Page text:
• In ‘simple’/reasonably well understood worlds, acquire basis strategies

    • e.g., imitation learning

    • Could also be more bottom-up exploratory learning

  • In a continually changing complex world, learn strategies in a game against a (fictitious) adversary

One way to learning primitive strategies

One Way to Learning Primitive Strategies

  • Learn policy from expert:

    • RL problem

    • Reward as weighted combination of features

  • 2-player zero-sum game

    • select distribution over actions to maximise V(ψ) – V(πE)

    • nature varies R(s) through weights w

[Syed & Schapire 2008]

Game theoretic strategy learning

Game-theoretic Strategy Learning

  • Environment picks transition function, reward

  • You pick mixture over basis strategies (finite horizon)

  • Online regret minimization to compute strategies

    • Composing elemental strategies in response to changing environment

Learning to drive in novel scenarios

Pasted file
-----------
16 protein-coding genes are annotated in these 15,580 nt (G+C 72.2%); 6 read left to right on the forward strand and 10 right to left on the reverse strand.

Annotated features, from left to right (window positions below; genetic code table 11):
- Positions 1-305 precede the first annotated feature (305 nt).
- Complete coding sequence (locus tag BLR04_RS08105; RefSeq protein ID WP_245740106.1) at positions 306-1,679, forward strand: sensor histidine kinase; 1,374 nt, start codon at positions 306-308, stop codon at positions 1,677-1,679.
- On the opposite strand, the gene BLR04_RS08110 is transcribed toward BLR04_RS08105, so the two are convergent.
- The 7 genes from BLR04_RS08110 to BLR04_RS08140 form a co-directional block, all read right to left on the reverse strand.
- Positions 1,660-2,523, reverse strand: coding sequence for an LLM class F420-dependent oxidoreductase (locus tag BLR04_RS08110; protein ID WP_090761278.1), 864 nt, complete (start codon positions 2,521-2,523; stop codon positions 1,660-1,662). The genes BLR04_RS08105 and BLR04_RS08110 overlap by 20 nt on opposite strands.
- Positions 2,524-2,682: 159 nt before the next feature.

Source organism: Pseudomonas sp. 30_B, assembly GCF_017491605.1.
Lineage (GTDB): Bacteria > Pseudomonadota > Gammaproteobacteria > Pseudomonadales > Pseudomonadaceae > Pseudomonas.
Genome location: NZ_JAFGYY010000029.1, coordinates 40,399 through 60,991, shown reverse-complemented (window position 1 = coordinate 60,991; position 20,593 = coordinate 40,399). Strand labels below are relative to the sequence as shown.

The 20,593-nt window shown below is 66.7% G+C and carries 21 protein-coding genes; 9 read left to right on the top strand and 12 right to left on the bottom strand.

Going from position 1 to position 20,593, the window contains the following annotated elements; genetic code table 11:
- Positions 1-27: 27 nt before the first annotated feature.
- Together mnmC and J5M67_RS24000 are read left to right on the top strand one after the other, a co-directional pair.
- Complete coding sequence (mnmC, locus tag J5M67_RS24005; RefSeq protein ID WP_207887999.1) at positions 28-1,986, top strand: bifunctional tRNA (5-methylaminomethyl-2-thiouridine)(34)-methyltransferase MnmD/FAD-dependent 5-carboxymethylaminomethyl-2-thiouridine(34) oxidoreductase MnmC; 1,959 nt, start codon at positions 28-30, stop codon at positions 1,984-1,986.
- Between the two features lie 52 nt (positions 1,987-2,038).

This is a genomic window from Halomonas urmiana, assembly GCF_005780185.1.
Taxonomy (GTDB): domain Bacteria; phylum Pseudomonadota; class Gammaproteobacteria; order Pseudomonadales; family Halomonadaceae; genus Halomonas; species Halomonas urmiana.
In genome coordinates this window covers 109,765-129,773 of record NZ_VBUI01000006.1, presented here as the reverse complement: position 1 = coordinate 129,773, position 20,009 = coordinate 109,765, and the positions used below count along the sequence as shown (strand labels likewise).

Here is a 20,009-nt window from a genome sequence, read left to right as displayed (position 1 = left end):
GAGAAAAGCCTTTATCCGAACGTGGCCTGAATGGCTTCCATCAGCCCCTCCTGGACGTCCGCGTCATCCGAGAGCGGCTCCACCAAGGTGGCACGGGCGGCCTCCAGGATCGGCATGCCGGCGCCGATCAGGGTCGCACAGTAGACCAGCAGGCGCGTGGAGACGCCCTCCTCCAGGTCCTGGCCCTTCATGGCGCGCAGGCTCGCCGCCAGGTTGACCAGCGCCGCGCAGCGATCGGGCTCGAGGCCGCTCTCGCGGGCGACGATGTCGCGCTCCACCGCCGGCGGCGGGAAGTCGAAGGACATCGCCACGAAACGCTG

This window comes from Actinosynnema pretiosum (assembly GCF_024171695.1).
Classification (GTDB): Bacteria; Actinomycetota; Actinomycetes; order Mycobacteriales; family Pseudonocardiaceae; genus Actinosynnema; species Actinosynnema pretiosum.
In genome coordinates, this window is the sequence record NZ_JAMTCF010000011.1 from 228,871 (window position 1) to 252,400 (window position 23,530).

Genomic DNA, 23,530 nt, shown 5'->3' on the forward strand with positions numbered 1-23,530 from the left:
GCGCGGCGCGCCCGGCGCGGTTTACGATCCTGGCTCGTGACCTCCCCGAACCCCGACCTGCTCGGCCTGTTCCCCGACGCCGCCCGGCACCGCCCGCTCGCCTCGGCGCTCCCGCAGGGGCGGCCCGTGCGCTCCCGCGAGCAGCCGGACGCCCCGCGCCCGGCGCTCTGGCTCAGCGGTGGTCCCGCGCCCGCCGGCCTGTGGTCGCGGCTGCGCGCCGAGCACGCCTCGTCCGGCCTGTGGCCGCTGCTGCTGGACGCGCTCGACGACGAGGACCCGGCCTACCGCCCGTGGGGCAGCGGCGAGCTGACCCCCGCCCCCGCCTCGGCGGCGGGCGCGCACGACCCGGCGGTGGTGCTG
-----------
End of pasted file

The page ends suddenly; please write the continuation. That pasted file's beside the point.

Learning to Drive in Novel Scenarios

B. Rosman, S. Ramamoorthy, A game theoretic procedure for learning hierarchically structured strategies, ICRA 2010.

Learning to drive in novel scenarios1

Learning to Drive in Novel Scenarios



  • Many autonomous agent behaviours admit efficient descriptions in terms of consistent hierarchy of abstractions

  • Challenges for learning:

    • What unsupervised learning methods can we use to extract base concepts (how descriptive are these models)?

    • Are there principled ways to refine these models over time?

    • Efficient methods for online strategy learning: how best to define games at the abstract level so they are consistent with fully quantitative local problems?

    • Life-long and social learning

One future direction

One Future Direction

  • Complex manipulation problems in terms of hierarchies of abstractions

    • At one level, one is only thinking of relational concepts: single hole

    • At another level, one if faced with the full challenge of robotics – grasping, etc.

  • Ability to work with partial specifications and concepts

  • Ability to refine representations as we have more and more experience

B. Rosman, S. Ramamoorthy, Learning spatial relationships

between objects (Under Review)

  • Login